HC Deb 16 July 1953 vol 517 cc2221-4
6. Mr. Edelman

asked the Secretary of State for the Home Department what compensation he proposes to give Mr. Allan Child, a dustman, particulars of whom have been sent to him, who, wrongfully accused of theft, was denied access to his foreman, incorrectly described as of no fixed abode and detained in gaol for seven days.

Sir D. Maxwell Fyfe

Mr. Child was arrested on 17th June. He appeared before the justices on 18th June on a charge of stealing and was remanded by them in custody for a week. On 25th June the charge was dismissed. Mr. Child did not ask to communicate with his foreman, and he was not reported to the court as being of no fixed abode.

While I regret that a man subsequently shown to be innocent should have been arrested and detained in custody, I have no reason, on the full reports before me, for thinking that there was any negligence on the part of the police, and I can find no grounds for authorising any payment to Mr. Child from public funds.

Mr. Edelman

Is the Home Secretary aware that this blameless gentleman was not only kept in prison on invalid grounds—he had a fixed and reliable address—but, in addition, was brought handcuffed from gaol back to Kenilworth court where he was ultimately acquitted? Will not the right hon. and learned Gentleman offer some compensation to Mr. Child, who was subjected to so many indignities which are so contrary to the normal practice of British justice, to compensate him for the injury and damage he suffered?

Sir D. Maxwell Fyfe

My information is, and I have no reason to doubt it, that Mr. Child was asked whether he wanted legal aid and whether he wanted to communicate with any person, and that his answer was negative. He was asked whether he wanted bail, and he said he did. He was then asked to provide a surety, and he could not. The magistrates then, in their discretion—it is not a matter for me—decided to remand him in custody. Mr. Child was never handcuffed by the police—I want to make that clear—as rather might have been thought. What happened was that on his being removed from the prison to the police court he was removed among a group of other prisoners who were being taken to Warwick Assizes in a hired car, and the practice is that when a number of prisoners are taken together they are handcuffed so that there may be no united attempt at escape. [HON. MEMBERS: "Disgraceful."] That is a rule of the Prison Commissioners, and it was carried out.

Mr. Carr

May I ask my right hon. and learned Friend for further information about two points which seem to be particularly important in this case? Is he satisfied that the police were justified in bringing a charge against Mr. Child and that they were not too quick on the trigger in charging him without first making adequate inquiries? On that point, what evidence is provided by the inquiry which my right hon. and learned Friend has made? Secondly, and this has already been mentioned, is my right hon. and learned Friend really satisfied that, once having been charged, Mr. Child was given every opportunity to obtain bail and communicate with relatives and employer, and to apply for legal aid, and that these rights were not just put before him, as it were, as a written notice, but were explained to him?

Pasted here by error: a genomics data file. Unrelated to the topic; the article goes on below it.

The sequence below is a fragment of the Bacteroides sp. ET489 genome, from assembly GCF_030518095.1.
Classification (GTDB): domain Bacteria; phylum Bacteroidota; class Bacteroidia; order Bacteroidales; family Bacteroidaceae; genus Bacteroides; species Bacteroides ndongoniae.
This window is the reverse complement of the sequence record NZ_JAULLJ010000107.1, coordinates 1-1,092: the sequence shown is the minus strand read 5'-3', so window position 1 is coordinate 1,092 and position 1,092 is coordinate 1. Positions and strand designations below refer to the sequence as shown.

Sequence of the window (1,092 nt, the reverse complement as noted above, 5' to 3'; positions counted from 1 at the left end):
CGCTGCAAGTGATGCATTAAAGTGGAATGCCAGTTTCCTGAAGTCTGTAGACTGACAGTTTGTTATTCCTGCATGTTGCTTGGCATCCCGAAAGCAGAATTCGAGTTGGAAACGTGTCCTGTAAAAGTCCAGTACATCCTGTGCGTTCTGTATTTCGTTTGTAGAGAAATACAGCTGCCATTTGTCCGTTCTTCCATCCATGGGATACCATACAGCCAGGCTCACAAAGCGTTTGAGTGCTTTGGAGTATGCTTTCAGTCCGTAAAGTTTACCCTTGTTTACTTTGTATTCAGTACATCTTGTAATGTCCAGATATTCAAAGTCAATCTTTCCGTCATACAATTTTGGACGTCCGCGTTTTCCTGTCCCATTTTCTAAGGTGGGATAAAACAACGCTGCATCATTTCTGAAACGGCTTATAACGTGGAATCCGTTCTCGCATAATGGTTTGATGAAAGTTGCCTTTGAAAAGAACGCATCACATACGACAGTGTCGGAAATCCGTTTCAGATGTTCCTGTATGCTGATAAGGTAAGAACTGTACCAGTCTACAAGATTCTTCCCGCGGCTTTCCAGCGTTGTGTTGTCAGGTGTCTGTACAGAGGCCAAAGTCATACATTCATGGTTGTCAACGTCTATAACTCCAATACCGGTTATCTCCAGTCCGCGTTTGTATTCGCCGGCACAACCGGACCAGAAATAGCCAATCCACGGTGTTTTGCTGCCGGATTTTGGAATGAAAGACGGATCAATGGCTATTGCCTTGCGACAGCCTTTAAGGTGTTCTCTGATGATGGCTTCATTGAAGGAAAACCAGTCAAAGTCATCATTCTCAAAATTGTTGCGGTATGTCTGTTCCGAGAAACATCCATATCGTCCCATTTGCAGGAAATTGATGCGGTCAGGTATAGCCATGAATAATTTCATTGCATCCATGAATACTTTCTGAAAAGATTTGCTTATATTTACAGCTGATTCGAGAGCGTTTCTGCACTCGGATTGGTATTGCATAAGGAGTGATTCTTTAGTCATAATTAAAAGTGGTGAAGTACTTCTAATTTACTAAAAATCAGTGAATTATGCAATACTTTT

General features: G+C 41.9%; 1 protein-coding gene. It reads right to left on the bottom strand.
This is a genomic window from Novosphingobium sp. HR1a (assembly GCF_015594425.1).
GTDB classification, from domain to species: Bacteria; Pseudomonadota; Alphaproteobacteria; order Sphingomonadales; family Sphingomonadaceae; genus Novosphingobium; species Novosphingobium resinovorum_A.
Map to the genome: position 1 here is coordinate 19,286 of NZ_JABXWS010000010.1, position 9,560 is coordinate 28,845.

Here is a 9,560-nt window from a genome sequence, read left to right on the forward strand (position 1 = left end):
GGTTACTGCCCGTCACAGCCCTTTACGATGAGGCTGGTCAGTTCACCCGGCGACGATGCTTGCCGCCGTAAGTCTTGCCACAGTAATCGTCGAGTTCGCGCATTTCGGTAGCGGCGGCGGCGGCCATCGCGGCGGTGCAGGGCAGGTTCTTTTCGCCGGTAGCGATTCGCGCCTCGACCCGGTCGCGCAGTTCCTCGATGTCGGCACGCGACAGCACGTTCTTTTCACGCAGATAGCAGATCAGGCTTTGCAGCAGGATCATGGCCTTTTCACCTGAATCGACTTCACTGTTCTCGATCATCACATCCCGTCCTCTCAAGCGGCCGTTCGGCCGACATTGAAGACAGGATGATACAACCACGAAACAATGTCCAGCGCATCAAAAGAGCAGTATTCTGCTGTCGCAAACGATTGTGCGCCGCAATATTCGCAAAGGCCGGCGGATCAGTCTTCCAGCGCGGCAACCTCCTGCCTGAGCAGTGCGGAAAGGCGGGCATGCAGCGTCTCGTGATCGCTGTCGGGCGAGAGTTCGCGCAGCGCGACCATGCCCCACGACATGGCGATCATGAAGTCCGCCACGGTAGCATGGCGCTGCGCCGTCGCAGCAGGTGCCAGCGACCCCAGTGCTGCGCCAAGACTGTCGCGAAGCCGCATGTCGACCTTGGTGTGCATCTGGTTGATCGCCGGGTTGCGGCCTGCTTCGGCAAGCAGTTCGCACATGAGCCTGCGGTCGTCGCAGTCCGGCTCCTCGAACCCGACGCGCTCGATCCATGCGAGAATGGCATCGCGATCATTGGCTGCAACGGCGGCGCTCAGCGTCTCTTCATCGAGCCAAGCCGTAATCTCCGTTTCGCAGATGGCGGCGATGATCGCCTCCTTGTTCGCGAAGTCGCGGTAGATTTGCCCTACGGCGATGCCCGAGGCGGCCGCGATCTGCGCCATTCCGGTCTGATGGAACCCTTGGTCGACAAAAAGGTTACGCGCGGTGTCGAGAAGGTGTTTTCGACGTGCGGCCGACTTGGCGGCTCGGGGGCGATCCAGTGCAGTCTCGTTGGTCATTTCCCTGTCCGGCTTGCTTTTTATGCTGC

Sir D. Maxwell Fyfe

I am sure that the House will consider this point sympathetically. To go into and restate the case against a man who has been acquitted might be for the disadvantage of Mr. Child. I can do it. I have all the points in front of me. I think the House would appreciate what is in my mind. If I state the facts as they appeared to the police at an early stage it will not do the person to whom we feel sympathetic, and to whom I have expressed my sympathy, any good. I have had a full report, including the facts, the complaint and the evidence that were given to the police at the time they decided to bring a charge. I think that the police were not guilty of over-quick action or of any negligence at all in bringing a charge on the facts then made known to them. I must make that quite clear. If the House presses me, I will give the facts, but I would rather not.

The second point that my hon. Friend raised is very important, and is whether this was just a common form routine or whether care was taken. I have made inquiries from the clerk to the justices and he tells me that great care was taken to make the defendant understand that he could get legal aid, that there could be a communication to anyone he wanted and that he could get bail if he could get a surety. I am sure that that was not a matter of routine, but that care was taken to ensure that Mr. Child knew his rights.

Mr. A. Henderson

Is it not most undesirable that a person who was on remand and against whom no prima facie case had been found, should be treated in the same way as a person against whom a prima facie case has been found and has been committed for trial at the assizes? Is that a matter of routine? Will not the Home Secretary undertake to look into this practice, if it be a practice, with a view to its early termination?

Sir D. Maxwell Fyfe

If I appreciate the right hon. and learned Gentleman's point correctly, he was referring to the fact that this man was sent with a group of prisoners going to the assizes and was handcuffed. I think the House will appreciate that in the case of those going to the assizes for trial the Prison Commissioners must take precautions to see that there is no joint effort at escape. I have in mind the point which the right hon. and learned Gentleman has stated and which, I think, finds favour with the rest of the House, and I shall be very pleased to look into it.